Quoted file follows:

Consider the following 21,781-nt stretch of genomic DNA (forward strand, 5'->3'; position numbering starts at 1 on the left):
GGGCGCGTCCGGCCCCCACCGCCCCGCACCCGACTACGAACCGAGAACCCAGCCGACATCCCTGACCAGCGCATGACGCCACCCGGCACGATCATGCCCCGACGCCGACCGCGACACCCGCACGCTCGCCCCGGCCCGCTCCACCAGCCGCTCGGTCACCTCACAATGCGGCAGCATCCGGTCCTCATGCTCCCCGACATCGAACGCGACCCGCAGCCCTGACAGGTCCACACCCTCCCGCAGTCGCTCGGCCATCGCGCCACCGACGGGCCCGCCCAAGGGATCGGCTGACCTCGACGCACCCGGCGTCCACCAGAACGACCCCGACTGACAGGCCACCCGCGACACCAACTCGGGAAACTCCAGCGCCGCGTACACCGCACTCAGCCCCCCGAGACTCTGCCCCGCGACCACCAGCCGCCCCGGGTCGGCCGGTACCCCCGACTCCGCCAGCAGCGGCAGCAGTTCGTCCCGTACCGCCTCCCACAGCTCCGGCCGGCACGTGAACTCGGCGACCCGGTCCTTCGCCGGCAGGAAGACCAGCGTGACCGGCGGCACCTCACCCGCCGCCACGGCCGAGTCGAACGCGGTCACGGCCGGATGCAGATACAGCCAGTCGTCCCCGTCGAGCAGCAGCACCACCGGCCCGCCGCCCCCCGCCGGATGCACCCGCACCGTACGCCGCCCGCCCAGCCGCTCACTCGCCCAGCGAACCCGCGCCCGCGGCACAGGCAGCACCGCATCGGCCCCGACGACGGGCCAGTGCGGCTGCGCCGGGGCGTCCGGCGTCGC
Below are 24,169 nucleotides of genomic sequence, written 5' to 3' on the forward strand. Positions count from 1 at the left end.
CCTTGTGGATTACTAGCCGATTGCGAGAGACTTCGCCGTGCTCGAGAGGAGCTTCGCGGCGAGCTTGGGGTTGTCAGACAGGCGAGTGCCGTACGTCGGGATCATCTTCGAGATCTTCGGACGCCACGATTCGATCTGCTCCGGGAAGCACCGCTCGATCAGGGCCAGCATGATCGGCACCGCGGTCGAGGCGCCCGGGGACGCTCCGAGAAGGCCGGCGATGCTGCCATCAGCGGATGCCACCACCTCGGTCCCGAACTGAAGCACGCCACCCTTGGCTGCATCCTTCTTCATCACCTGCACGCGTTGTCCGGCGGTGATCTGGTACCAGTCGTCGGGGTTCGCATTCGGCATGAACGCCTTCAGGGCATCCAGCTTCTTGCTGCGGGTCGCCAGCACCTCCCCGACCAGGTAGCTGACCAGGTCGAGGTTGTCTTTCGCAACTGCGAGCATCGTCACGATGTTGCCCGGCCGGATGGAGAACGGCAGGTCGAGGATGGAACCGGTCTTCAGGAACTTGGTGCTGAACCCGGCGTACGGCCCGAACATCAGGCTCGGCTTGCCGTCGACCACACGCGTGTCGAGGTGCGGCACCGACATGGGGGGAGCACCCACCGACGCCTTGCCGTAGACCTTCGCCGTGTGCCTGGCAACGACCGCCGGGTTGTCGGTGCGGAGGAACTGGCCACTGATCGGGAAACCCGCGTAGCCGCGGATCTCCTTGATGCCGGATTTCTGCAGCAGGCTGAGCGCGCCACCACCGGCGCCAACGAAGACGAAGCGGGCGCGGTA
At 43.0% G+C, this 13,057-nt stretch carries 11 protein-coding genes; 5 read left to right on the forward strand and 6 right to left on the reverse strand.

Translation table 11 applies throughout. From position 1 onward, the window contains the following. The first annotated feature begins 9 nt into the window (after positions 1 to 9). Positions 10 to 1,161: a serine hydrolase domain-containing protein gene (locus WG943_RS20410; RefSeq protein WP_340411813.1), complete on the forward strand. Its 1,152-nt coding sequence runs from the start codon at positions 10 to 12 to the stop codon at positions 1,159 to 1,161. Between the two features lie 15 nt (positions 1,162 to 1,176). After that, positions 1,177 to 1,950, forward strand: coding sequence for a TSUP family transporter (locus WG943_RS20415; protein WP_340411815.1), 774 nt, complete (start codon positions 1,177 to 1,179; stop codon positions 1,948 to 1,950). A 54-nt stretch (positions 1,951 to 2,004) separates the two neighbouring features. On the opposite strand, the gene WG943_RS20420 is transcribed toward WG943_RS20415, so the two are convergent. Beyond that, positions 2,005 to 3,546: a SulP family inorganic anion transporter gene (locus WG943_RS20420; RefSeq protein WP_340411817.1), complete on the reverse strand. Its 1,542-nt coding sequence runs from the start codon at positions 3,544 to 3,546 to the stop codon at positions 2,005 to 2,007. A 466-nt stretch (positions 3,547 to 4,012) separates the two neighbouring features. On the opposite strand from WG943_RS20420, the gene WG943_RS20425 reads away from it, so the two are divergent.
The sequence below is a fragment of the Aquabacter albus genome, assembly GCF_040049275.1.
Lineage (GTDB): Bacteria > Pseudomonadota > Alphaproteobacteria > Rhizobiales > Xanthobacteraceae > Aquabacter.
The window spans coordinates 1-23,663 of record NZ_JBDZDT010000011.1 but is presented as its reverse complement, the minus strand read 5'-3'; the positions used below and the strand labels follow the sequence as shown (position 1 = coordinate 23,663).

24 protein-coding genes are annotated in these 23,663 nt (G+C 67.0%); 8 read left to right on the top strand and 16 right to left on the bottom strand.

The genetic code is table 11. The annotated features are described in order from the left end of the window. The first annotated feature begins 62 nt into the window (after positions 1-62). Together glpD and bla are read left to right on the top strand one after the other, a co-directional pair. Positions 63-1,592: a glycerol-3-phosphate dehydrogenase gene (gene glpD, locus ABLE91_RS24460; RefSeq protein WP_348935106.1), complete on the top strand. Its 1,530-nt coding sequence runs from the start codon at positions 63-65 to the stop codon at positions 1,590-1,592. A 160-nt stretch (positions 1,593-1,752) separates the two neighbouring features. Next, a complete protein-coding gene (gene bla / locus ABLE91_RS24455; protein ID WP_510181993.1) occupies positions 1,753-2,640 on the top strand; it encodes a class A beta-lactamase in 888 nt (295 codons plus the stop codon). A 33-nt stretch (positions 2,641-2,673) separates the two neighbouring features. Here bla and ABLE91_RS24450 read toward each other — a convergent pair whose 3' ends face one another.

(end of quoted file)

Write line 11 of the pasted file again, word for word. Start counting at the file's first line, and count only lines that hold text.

The genetic code is table 11. The annotated features are described in order from the left end of the window. The first annotated feature begins 62 nt into the window (after positions 1-62). Together glpD and bla are read left to right on the top strand one after the other, a co-directional pair. Positions 63-1,592: a glycerol-3-phosphate dehydrogenase gene (gene glpD, locus ABLE91_RS24460; RefSeq protein WP_348935106.1), complete on the top strand. Its 1,530-nt coding sequence runs from the start codon at positions 63-65 to the stop codon at positions 1,590-1,592. A 160-nt stretch (positions 1,593-1,752) separates the two neighbouring features. Next, a complete protein-coding gene (gene bla / locus ABLE91_RS24455; protein ID WP_510181993.1) occupies positions 1,753-2,640 on the top strand; it encodes a class A beta-lactamase in 888 nt (295 codons plus the stop codon). A 33-nt stretch (positions 2,641-2,673) separates the two neighbouring features. Here bla and ABLE91_RS24450 read toward each other — a convergent pair whose 3' ends face one another.